With mostly mild days and cool evenings, the winter climate in Mallorca is perfect for enjoying the great outdoors. The UNESCO World Heritage Site of the Serra de Tramuntana which, at 90km long, forms the backbone of Mallorca and stretches from Andratx in the south-west to the Cap de Formentor in the north, is an ideal area to enjoy cycling, horseriding, climbing and walking. The mountains, with their attractive stone-built fincas, village townhouses and majestic country mansions, are criss-crossed with well-signed hiking trails and paths. The mountain roads are favoured turf for cyclists who base themselves in the north of the island and use them to train while avoiding the cold northern European winters.
There are several local clubs including the Mallorca Hiking Club for those who enjoy guided walks. One of the best walks on a fine autumn or winter day is to follow one (or more) of the eight stages of the dry-stone route (GR221)—otherwise known as the ‘ruta de pedra en sec’ which runs from Andratx to Pollensa. These structures, as well as the dry stone terraces built during the Arab occupation of the island, dominate the rural landscape. Set among them are some of the island’s finest country estates as well as important sites such as the Lluc monastery (where you can stay overnight in a refugio, or mountain refuge—book well in advance). Local guide Valerie Crespi-Green has written a useful book of walks which finish at typical Mallorcan restaurants—see Walking and Eating in Mallorca for a recommendation around Lluc.
The island’s refugios come in all shapes and sizes. Looked after by the local government, they are big and small, some have shared bedrooms, others are so basic that they have no beds (this includes most of the mountain ones); the cost is usually about 14 euros a night. They are the busiest in autumn and spring when the walking season is in full height.
If the temptation is strong to spend a night in a refuge but without wishing to tackle the inclines of the Tramuntana, another option would be to walk up the Puig de Maria outside Pollensa and stay in the Santuari at the top—it only takes about an hour to walk up. Another route to tackle would be the Coll Baix near Alcudia which takes you down to a small cala otherwise only reachable by boat.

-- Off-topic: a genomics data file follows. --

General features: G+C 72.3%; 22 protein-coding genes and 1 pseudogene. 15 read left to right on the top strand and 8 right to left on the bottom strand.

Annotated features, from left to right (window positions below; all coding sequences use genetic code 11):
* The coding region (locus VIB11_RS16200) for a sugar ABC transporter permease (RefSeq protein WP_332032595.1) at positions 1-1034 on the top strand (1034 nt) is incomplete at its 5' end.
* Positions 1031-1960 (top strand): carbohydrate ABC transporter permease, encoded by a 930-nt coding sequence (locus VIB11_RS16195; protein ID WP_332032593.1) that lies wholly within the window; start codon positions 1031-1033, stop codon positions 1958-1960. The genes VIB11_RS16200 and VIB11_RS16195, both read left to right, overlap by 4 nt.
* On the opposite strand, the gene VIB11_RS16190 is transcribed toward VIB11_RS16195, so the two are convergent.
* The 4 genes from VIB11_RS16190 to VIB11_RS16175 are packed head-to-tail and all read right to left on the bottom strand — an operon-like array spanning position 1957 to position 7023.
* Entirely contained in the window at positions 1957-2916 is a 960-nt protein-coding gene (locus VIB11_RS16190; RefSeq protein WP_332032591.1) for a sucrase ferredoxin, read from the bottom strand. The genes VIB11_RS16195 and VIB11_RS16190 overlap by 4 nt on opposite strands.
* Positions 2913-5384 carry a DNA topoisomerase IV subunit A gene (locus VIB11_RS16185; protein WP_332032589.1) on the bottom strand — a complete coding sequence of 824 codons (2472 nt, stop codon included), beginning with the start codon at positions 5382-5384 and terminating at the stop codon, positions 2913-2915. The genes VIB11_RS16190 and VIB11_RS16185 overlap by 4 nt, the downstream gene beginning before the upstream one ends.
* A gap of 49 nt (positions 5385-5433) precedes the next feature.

One of the prettiest walks in this area is to the ruins of the Castell del Rei, seven km north of Pollensa. Founded by the Moors, this was the last fortress to surrender to Pedro of Aragon and was abandoned in 1715. It is set in a private estate which means you need to apply to the Ayuntamiento (town hall) in Pollensa for permission before setting out. Another walk would be to the Finca Son Real in Santa Margalida. Bought by the Government in 2002, this is an example of a typical traditional Mallorcan house; today there is also an archaeological museum. There are plenty of well signposted walks from here for all abilities and ages and up to eight people can stay overnight in the refugio. To enjoy further stunning coastal views, a further goal would be to walk to the 17th century hermitage at La Victoria which enjoys a ravishing panorama of the bay of Alcudia.
For something more challenging, there is the Puig Tomir which at 1,103m is a steep ascent with steep precipice sand cliffs. Along the way, you can see the remains of the traditional snowhouses (where snow was collected to make ice) as well as wildlife and spectacular views. Finally, Nordic Walking is an emerging sport on the island and consists of walking with specially designed poles. Mallorca has the first Nordic walking park in Spain created in Alcudia which offers different itineraries with three levels of difficulty.
All that exercise is an excellent excuse to enjoy a fine meal in one of the many local restaurants that are open around the north of the island throughout the autumn and winter. They include Club de Golf Alcanada near Alcudia, Il Giardino in Pollensa, Clivia in Pollens, La Fonda in Pollensa, Celler La Parra in Pollensa, Bellavista in Puerto Alcudia, El Sol in Son Serra de Marina, Stay in Puerto Pollensa, Mare Nostrum in Sa Pobla, Real Club Náutico in Puerto Pollensa, Casa Vila in Puerto Pollensa and Los Faroles also in Puerto Pollensa.
If you are considering buying or renting a property in the north of Mallorca, Engel& Völkers Mallorca North will be more than happy to assist. Please have a look at our portfolio and feel free to contact us on +34 97153 20 50
About the author: Arabella Youens is a freelance editor and journalist based in London. Having studied at the Universidad Autonoma de Madrid and worked both for a summer in Palma and a year in Barcelona, she speaks good Spanish and covered the top-end property marketing the Balearics for over ten years while she was Property Editor of Country Life magazine. Today, she continues to write about property and interiors across a variety of titles including The Telegraph, Country Life, London’s Evening Standard, City AM, Homes & Gardens and Country & Town House.